If the location is a small enclosed space where the commanding officer (and perhaps one or two others) directly controls the vessel and all or at least a majority of vessel navigational, communication, and engine control functions without having to move from their position at the controls, it is a cockpit. Not just aircraft, but boats have them as well. If the location is a larger space where multiple people are expected to be on a routine basis to carry out operations, and the commanding officer does not (the majority of the time) directly control the vessel, it is a bridge.
There is, of course, a gray area. On modern automated bridges a single person can control almost everything from one console, but it's still generally called a bridge if you can get up and walk around without interfering with vessel control.
The benchmark I'd use is the "being able to walk around" part. To use Star Trek and Star Wars examples, in the cockpit of a Starfleet shuttle or the Millennium Falcon if you tried to stroll around, the pilot (who is typically also the vessel's officer in command) will get annoyed because you're physically getting in their way. On the bridge of a Star Destroyer or a starship, you can move around without interfering with anyone carrying out their duties, and the officer in command isn't the one in direct control of the ship (most of the time). Related to it is that on a bridge you typically must be able to move around to get to different controls because they aren't all accessible from a single position.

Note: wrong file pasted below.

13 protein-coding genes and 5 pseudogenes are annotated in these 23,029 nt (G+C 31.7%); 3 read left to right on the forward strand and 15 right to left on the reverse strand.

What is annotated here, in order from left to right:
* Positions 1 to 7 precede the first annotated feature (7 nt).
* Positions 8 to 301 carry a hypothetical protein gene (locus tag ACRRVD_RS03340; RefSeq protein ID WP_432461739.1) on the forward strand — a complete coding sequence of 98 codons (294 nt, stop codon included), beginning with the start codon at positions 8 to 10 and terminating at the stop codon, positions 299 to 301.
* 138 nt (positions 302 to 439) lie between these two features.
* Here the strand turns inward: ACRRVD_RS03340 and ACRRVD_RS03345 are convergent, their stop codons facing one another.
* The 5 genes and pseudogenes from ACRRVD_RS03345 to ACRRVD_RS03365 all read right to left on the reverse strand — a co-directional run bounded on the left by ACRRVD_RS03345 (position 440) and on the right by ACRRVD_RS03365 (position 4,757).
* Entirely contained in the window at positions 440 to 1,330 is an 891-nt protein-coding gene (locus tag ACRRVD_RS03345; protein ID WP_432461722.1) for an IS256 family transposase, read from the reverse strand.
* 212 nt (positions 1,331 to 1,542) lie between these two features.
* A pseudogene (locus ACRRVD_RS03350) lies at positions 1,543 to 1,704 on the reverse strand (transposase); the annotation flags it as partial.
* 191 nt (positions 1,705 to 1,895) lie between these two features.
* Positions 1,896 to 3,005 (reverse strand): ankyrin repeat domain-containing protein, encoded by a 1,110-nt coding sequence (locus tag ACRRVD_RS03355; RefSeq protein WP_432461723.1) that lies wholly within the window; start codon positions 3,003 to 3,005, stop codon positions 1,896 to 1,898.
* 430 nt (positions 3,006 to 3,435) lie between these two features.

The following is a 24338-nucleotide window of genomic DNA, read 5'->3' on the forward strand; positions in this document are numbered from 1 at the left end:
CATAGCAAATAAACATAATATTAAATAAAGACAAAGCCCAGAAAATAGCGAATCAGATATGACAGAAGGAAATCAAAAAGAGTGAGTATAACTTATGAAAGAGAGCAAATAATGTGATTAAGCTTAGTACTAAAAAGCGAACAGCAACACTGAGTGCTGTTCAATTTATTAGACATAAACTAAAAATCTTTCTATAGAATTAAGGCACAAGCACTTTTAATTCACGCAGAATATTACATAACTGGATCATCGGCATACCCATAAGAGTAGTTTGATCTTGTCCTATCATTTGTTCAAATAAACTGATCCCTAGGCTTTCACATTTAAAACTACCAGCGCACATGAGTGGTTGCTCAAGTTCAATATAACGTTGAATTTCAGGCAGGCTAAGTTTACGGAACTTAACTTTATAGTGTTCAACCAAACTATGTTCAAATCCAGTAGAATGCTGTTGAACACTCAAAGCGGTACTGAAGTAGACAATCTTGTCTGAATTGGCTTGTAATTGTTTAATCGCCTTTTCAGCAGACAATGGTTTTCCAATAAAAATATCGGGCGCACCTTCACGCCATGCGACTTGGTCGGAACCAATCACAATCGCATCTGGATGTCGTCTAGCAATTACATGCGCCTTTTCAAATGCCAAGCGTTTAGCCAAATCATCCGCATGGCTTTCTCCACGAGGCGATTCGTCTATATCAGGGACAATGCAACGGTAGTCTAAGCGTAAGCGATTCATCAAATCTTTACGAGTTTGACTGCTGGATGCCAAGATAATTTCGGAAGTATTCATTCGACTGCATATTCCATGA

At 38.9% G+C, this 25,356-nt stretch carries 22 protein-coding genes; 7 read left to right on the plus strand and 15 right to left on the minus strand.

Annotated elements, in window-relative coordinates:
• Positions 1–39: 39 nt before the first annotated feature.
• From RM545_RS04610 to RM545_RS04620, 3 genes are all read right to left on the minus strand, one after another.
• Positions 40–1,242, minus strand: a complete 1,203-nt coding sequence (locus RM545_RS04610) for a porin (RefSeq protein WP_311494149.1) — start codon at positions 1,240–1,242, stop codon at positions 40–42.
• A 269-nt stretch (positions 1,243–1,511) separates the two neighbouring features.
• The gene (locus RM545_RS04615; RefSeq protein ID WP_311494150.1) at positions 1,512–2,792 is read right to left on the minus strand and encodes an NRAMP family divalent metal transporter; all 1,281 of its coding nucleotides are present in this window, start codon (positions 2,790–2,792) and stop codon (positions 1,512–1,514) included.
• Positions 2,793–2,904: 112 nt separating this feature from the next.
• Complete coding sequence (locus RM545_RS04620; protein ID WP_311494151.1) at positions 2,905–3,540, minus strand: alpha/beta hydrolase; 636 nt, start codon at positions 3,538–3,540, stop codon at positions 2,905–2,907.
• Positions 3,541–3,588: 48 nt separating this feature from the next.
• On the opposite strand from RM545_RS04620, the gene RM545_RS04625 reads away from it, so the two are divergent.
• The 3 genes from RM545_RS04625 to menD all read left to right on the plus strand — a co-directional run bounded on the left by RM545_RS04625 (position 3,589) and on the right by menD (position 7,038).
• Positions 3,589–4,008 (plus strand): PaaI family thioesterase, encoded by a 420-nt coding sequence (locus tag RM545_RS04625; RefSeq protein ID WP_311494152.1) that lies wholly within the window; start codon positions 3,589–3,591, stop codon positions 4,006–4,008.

For example, if you look at luxury yachts, this would be a cockpit:
All the controls are at one station, and aside from whoever is at the wheel and the person beside them (considered to be a co-pilot), you can't get in there without physically getting in the way. There isn't any way for anyone else except the two people in the cockpit seats to be able to do anything.
This, on the other hand, is a bridge:
Lots of room to walk around and not interfere with operations, and the person at the wheel has to move around to control other basic functions such as the navigation and radar controls, which also means that while it could be controlled by a single person, it could also have several people able to carry out functions at the same time.